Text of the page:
Civil War Memory Class at Tredegar in Richmond (2007) – EH has his arm around Lincoln.
Last night’s meeting of the Charlottesville City Council on the future of its Confederate monuments was well worth watching in its entirety. A number of people spoke, expressing a wide range of perspectives on the history of these sites and what should, if anything, be done. One current and two former history professors from the University of Virginia spoke as did a Robert E. Lee impersonator, who suggested that a monument to Sojourner Truth ought to be erected. Yes, you heard that right.
Susan Hathaway of the Virginia Flaggers spoke and then promptly walked out of the room, demonstrating once again that this group has absolutely no interest in engaging community members. They are content on imposing their views along with threats of erecting Confederate flags in high trafficked areas if they don’t get their way. [click to continue…]
Right now the Virginia Flaggers are holding a rally at Charlottesville’s Lee Park in anticipation of a city council meeting tonight that will discuss the future of Confederate monuments in the city. The Flaggers will likely take the opportunity to share with city residents that the Confederate flag has nothing to do with the history of racism and white supremacy and that Robert E. Lee was an early civil rights leader.
Meanwhile, in Buffalo, New York you can show your support for Donald Trump with this…
This morning BuzzFeedpublished an extensive and thoughtful essay about Silas Chandler and his place in the black Confederate narrative by Adam Serwer. Serwer carefully explores the available sources related to Silas’s time in the war, but he also does an excellent job of untangling the many myths that have surfaced in connection with the famous photograph of Andrew and Silas. Just as interesting are the interviews that Serwer conducted with the descendants of both Andrew and Silas and their competing understanding of the history of the relationship between these two men and, perhaps more importantly, what that relationship means in 2016.
I have been in contact with Adam for some time and shared a number of sources with him for this essay. You will see numerous links to this website and and other essays published over the past few years. This is as comprehensive an account that you will find online and it raises all kinds of important questions. For me, it is a reminder of why the black Confederate narrative deserves attention from historians and why it needs to be challenged at every turn.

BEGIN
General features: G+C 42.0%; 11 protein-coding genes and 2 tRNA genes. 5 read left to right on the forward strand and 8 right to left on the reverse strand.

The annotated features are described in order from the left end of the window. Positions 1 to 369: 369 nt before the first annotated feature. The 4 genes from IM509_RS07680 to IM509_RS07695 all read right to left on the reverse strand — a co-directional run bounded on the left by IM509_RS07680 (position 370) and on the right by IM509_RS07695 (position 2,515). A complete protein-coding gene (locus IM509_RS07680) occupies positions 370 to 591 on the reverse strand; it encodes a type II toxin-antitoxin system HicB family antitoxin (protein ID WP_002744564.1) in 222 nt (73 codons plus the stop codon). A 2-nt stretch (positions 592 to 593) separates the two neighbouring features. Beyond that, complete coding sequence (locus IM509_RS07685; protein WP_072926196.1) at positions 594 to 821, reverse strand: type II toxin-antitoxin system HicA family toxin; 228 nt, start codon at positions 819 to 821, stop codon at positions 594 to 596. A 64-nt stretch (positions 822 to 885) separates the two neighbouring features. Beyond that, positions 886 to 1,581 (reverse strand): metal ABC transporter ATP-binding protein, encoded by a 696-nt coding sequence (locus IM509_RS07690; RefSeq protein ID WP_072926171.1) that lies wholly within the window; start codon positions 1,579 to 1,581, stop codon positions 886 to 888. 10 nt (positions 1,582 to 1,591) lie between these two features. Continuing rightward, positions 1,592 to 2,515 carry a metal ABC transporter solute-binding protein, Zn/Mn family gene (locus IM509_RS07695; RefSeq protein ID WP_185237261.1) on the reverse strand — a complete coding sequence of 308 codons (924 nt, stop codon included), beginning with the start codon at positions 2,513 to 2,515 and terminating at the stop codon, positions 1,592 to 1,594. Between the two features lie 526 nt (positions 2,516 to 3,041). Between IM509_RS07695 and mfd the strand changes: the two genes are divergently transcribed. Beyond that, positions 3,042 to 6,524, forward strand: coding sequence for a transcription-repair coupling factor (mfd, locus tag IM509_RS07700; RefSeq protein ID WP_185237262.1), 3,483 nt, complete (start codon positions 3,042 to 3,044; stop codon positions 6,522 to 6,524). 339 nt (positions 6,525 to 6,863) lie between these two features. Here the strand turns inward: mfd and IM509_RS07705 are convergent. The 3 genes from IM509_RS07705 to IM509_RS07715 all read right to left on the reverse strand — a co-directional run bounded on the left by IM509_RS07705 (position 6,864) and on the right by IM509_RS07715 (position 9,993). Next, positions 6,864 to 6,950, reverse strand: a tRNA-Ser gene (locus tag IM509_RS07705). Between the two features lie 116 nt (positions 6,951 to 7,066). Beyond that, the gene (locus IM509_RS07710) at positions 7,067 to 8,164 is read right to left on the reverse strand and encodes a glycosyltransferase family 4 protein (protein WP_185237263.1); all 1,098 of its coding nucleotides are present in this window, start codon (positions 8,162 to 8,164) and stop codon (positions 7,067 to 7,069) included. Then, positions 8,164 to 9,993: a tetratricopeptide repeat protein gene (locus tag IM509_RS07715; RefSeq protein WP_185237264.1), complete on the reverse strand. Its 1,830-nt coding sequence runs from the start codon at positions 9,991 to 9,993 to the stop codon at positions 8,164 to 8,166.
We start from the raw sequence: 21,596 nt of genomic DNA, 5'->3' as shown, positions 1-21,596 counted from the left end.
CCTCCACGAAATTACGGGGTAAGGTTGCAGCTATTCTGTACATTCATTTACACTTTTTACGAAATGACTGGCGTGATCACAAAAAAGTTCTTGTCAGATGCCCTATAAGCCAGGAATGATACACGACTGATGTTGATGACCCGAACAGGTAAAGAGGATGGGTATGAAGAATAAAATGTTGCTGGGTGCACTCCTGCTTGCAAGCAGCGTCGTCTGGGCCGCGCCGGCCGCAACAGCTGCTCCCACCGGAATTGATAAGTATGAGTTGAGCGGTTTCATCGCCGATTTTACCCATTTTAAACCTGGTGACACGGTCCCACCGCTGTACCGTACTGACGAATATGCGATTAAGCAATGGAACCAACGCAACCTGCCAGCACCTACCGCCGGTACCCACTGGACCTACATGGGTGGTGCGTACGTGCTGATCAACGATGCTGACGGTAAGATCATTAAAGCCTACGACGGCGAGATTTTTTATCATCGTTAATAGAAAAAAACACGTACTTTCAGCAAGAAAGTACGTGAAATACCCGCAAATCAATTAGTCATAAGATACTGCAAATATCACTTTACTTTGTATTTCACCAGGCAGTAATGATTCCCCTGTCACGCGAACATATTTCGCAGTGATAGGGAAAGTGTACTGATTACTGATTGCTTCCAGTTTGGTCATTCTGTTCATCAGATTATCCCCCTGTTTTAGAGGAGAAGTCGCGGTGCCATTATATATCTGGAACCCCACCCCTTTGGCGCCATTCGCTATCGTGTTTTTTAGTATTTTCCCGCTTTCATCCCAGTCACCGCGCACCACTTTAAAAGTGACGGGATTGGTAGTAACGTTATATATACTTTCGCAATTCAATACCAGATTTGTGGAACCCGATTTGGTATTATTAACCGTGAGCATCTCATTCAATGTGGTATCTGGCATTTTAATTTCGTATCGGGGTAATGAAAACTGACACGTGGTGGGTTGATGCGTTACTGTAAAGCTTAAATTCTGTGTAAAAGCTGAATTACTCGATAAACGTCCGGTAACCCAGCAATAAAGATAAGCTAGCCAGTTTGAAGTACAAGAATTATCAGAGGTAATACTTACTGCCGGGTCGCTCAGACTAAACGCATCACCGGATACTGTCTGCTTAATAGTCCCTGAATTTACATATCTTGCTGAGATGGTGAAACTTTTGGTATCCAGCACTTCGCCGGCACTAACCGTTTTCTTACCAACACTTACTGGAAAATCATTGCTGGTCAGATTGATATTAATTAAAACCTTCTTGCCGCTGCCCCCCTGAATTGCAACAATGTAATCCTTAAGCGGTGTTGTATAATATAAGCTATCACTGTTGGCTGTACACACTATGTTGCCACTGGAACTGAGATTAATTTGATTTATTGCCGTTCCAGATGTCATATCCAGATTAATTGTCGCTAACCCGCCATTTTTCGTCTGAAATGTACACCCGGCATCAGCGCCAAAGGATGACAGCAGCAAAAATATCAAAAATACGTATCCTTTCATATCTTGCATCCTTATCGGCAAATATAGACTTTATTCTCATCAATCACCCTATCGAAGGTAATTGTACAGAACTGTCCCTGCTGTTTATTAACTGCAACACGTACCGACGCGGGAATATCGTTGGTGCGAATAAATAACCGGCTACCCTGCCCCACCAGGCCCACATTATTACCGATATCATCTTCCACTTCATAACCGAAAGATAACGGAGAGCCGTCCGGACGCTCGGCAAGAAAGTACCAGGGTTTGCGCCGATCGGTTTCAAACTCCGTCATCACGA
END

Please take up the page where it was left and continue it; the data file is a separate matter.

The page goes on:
Gary Gallagher was recently interviewed on the current debate in Charlottesville, Virginia over the future of Confederate monuments. Gallagher makes a strong case for contextualizing these sites rather than removing the monuments.
I agree entirely with Gallagher that interpretation of these sites can help us to better understand the tough questions related to the history of race in this country and I also agree that any serious look at our nation’s history should, on occasion, make us uncomfortable. At the same time I also believe that there are many ways that we can achieve these goals, one being the removal of certain monuments.
That said, my hope is that Charlottesville’s city council will take advantage of Gallagher’s expertise on the history and memory of these sites.
Update: Here is another sketch set during Davis’s flight from Richmond that depicts camp slaves on foot and as teamsters.
Recently I went through some old email correspondence related to my research on black Confederates. All the way back in 2011 Andy Hall emailed a link to two sketches that appeared in the Illustrated London Times from 1865. The first sketch depicts Jefferson Davis “signing acts of government” while on the run following the abandonment of Richmond in early April 1865. In the second sketch Davis “bids farewell to his escort two days before his capture.” [click to continue…]
Tomorrow afternoon Gary Gallagher will deliver a lecture on his home turf of the University of Virginia on the state of Civil War history. As you can see by the title of his talk, this promises to be an entertaining lecture and one that has the potential to ruffle a few feathers.
For some of you this talk is a reminder of the essay that Gallagher co-authored with Katy Meier in the December 2014 issue of The Journal of the Civil War Era on the state of Civil War military history. It is unclear whether Gallagher will simply present a version of that essay or whether he will take the opportunity to address the many responses that the essay generated.
This is one of those days when I wish I still lived in Charlottesville. The good news is that the Nau Center plans to record and post the lecture for those of us who are unable to attend. Looking forward to it.